“The world is so different in daylight. But in the dark, your fantasies get so out of hand. In the daylight, everything falls back into place again.”
—Mary Henry in Carnival of Souls
In the sixteenth century, the medieval notion of purgatory as a physical place started losing favor to a broader conceptualization of it as a liminal state of being. As the centuries wore on and Dante’s seven-terraced description of purgatory in The Divine Comedy was increasingly accepted as allegorical, even within the church itself, the concept called attention to other relationships that were appearing in newly emerging secular philosophy and psychology—such as those between the sleeper and the dream world, the existentialist and the Absurd. Those ideologies challenged the objective physical definition of “place” itself, posing the question of how much of our experience unfolds solely within the confines of our own imaginations.
The mutability of place and the disconnection from one’s sense of it form the central concern of Herk Harvey’s elegiac 1962 cult horror film Carnival of Souls. While two decades of experimental cinema had already been replicating dream states prior to its release, this low-budget, independent marvel was a pioneer of the purgatorial horror subgenre—along with the 1960 Twilight Zone episode “The Hitchhiker” and the Oscar-winning 1962 short film adaptation of Ambrose Bierce’s 1890 story “An Occurrence at Owl Creek Bridge”—which has continued through films as disparate in ambition as Lost Highway (1997), The Sixth Sense (1999), and The Oregonian (2011).
Candace Hilligoss, the film’s only professionally trained actor, plays Mary Henry, who emerges unscathed from a car accident that claimed the lives of her two companions, and sets off on a strange adventure to Salt Lake City, where she finds herself drawn to a dilapidated lakeside pavilion and dogged by a spectral figure known only as “the man” (played by Harvey). Mary’s journey seems normal enough at first—she’s in denial about the terrible trauma she’s endured and wants to start over in a new place—but as the film progresses, her environment becomes increasingly hostile and confusing, and she is plagued with anxiety about her inability to make contact with the people around her.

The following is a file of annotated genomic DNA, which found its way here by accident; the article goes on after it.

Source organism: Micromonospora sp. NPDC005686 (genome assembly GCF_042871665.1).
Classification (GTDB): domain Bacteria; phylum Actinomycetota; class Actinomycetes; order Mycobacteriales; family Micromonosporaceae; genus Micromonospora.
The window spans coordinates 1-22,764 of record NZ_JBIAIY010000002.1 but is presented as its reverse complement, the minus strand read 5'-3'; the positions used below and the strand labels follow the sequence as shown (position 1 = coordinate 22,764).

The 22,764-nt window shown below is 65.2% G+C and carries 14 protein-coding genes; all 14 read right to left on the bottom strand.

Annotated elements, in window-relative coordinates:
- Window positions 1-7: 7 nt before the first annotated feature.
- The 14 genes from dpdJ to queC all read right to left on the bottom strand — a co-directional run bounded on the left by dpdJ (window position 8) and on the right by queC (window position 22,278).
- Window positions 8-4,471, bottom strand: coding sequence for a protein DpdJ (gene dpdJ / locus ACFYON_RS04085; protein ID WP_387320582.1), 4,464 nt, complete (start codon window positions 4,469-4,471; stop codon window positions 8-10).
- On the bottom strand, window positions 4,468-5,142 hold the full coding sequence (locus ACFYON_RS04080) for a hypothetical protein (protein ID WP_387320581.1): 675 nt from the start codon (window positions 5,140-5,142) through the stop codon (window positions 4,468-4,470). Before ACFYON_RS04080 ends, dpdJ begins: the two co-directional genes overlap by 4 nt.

Carnival of Souls would be the only feature film by the Kansas-based Harvey, who nonetheless, over the ensuing years, would become irritated by questions from the film’s fans as to why he “never directed another film.” The fact was, Harvey made hundreds of films as a director for the Centron Corporation, an independent production company in Lawrence, Kansas, put together in 1947 by childhood friends Arthur Wolf and Russell Mosser, who recognized a niche in the educational film market. With the explosion of classroom films following Russia’s launch of Sputnik 1 in October 1957—with its implications that the American educational system was lagging—Centron would go on to be one of the most prolific and respected makers of academic and industrial training films. Its star duo was the writing-directing team of John Clifford and Harvey, the latter of whom had actually started his career at Centron as an actor.
Carnival of Souls certainly taps its creators’ industrial filmmaking background—opening with a road race challenge that results in the pivotal car accident, the film immediately recalls a “teenicide”-style highway safety film, such as Harvey’s own None for the Road (1957). But there are also several clever stylistic flourishes, thanks in part to Maurice Prather’s black-and-white cinematography. When Mary arrives at a gas station and inquires about the location of a boarding house, the attendant points out its direction, into the darkness beyond. A rectangular light pierces the darkness, and we realize that our point of view has shifted, and we are now looking out from the interior of a dark room as Mary enters from outside. Later, as she looks out her room’s window at night, we see the abandoned pavilion in the distance, but the shot again abruptly changes perspective so that the view is now from inside the pavilion, which sits vigilantly like Shirley Jackson’s Hill House, watching and waiting. These impressive transitions also connect to the aforementioned mutability of place—like in dreams, one place becomes another, and the notions of “inside” and “outside” cease to have strict definition.